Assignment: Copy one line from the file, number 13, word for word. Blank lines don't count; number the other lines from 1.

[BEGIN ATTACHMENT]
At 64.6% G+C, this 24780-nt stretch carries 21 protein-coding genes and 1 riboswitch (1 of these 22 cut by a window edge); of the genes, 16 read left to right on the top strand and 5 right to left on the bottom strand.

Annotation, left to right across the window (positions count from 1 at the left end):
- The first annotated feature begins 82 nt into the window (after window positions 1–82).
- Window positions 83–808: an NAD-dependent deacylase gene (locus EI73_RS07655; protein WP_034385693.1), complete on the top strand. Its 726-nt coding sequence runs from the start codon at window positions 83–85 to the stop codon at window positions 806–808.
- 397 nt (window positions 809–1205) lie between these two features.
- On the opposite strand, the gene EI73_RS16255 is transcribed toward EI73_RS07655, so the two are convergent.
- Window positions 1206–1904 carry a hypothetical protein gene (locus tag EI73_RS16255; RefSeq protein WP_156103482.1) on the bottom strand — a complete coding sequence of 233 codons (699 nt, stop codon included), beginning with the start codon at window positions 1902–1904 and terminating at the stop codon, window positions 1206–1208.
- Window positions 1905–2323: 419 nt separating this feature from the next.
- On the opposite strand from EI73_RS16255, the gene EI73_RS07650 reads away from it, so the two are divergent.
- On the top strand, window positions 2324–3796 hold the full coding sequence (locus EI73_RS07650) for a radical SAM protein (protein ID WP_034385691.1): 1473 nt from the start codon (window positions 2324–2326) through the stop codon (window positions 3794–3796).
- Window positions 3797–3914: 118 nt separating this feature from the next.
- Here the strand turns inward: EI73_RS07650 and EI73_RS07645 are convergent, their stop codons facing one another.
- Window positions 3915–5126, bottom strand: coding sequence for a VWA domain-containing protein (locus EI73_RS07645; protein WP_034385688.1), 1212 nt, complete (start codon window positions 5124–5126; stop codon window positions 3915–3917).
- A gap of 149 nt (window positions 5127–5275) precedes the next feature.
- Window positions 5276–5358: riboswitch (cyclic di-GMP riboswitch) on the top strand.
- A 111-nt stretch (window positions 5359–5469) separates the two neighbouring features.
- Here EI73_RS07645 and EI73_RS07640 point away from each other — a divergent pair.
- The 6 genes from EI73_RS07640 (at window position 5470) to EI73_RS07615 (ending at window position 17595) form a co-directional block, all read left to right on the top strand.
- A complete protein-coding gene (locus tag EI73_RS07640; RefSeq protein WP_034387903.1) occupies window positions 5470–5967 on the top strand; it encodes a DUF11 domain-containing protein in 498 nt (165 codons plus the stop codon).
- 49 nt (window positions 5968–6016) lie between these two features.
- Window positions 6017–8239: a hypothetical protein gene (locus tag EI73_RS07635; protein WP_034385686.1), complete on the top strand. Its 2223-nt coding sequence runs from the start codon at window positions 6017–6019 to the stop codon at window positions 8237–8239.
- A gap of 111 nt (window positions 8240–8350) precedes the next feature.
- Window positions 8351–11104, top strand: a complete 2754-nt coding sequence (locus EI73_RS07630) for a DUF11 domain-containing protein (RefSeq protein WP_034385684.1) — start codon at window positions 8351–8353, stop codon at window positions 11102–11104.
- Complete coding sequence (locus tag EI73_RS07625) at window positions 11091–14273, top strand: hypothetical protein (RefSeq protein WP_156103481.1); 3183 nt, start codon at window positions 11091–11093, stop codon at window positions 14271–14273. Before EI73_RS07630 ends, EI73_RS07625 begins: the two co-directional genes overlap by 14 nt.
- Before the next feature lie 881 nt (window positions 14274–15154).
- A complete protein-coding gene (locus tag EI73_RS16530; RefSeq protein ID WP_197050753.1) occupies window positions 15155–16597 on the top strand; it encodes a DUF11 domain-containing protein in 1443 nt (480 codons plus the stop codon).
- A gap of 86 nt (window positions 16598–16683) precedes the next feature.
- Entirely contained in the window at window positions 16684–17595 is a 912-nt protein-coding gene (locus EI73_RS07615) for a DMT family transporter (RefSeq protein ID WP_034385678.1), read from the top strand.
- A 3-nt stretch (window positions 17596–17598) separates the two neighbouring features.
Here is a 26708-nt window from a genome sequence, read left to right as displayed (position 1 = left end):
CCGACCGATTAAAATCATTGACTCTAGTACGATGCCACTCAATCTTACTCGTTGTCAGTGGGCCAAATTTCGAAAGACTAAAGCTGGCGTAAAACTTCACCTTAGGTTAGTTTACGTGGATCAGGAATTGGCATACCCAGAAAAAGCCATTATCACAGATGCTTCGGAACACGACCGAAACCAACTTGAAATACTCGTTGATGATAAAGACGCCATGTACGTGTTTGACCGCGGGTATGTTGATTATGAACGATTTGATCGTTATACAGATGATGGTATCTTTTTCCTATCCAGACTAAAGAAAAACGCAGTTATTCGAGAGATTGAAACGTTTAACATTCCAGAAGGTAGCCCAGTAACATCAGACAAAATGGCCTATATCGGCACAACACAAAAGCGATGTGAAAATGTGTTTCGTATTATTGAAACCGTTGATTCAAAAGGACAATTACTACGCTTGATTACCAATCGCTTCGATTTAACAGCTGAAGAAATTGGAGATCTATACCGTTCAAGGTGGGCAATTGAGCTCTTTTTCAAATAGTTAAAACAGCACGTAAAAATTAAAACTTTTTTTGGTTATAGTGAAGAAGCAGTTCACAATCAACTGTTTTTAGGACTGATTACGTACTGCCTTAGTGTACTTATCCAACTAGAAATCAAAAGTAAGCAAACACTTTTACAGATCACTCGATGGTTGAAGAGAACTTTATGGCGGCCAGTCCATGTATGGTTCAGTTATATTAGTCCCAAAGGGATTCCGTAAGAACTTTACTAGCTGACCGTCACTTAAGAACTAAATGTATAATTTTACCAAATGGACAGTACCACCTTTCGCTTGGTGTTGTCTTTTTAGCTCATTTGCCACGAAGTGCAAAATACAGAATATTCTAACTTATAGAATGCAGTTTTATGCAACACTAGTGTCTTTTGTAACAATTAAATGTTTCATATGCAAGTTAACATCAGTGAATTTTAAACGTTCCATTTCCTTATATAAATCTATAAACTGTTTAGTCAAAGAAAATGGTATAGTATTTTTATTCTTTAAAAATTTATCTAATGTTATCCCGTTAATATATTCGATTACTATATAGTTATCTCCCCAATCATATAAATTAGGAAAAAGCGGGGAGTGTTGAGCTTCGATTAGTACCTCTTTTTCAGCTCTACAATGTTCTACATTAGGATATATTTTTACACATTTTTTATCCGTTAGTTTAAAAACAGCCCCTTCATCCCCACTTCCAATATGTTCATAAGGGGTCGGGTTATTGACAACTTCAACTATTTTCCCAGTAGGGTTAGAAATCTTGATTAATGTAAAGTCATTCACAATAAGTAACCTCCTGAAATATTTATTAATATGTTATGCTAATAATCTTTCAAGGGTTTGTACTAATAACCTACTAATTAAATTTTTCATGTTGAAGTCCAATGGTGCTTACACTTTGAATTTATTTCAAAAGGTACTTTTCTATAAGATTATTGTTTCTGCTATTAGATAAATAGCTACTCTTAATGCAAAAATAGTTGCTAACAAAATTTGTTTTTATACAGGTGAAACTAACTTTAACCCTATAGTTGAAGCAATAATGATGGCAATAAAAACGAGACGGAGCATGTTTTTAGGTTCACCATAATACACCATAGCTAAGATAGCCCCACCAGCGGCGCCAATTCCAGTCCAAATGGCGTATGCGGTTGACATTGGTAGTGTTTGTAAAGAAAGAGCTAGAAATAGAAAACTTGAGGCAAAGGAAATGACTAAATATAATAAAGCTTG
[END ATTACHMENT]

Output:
- Window positions 3915–5126, bottom strand: coding sequence for a VWA domain-containing protein (locus EI73_RS07645; protein WP_034385688.1), 1212 nt, complete (start codon window positions 5124–5126; stop codon window positions 3915–3917).